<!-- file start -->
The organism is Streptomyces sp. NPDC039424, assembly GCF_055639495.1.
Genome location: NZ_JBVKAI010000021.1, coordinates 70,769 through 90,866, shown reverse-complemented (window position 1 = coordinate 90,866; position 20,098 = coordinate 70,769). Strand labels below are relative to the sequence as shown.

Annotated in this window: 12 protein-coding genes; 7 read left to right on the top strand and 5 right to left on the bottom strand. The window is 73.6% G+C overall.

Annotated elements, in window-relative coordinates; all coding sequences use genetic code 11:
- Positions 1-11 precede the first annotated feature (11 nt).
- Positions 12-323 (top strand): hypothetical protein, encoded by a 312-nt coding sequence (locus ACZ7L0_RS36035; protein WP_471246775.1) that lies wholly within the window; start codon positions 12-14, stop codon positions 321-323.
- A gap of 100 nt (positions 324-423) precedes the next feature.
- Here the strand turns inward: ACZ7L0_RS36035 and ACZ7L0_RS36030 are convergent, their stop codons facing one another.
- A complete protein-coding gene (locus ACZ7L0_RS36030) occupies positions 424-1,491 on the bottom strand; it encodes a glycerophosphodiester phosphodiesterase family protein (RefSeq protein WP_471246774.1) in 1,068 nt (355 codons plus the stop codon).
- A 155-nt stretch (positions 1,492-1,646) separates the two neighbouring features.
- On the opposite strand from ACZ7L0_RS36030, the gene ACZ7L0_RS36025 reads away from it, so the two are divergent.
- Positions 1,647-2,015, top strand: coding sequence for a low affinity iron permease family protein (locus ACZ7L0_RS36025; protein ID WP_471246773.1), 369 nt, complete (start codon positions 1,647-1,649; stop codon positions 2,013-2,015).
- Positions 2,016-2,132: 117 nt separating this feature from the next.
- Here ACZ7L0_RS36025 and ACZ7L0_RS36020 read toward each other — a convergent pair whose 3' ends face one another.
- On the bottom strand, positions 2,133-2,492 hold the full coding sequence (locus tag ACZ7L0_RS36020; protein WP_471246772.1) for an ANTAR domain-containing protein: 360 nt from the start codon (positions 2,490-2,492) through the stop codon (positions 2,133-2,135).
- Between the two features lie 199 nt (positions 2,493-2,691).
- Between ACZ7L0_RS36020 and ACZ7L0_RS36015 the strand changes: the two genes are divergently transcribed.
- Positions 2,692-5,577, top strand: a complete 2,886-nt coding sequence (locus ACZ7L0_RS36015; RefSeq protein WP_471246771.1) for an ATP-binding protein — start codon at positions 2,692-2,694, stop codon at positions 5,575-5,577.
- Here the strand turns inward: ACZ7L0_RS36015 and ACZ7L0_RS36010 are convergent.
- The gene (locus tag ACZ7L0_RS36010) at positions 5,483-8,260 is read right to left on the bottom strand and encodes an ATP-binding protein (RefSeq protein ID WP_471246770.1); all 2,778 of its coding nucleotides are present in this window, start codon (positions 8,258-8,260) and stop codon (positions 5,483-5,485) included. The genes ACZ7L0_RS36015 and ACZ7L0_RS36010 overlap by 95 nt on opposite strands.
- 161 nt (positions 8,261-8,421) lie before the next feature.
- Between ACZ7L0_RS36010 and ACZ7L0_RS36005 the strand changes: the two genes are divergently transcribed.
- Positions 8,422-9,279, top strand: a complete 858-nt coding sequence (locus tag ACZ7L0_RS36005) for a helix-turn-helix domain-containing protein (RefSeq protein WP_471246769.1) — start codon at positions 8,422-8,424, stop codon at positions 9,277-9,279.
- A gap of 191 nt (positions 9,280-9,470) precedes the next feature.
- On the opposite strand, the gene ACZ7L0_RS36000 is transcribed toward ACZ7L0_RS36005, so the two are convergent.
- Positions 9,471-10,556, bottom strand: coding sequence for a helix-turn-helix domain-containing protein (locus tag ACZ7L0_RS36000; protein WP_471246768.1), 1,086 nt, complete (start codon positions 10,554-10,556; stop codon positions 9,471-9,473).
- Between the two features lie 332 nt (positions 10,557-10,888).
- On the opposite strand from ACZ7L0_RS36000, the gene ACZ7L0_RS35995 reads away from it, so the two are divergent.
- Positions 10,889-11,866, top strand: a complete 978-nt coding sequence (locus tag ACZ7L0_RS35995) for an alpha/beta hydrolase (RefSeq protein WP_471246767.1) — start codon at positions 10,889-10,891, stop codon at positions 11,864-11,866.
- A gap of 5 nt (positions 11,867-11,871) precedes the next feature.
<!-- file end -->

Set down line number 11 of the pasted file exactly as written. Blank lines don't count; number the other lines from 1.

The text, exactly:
- On the opposite strand from ACZ7L0_RS36030, the gene ACZ7L0_RS36025 reads away from it, so the two are divergent.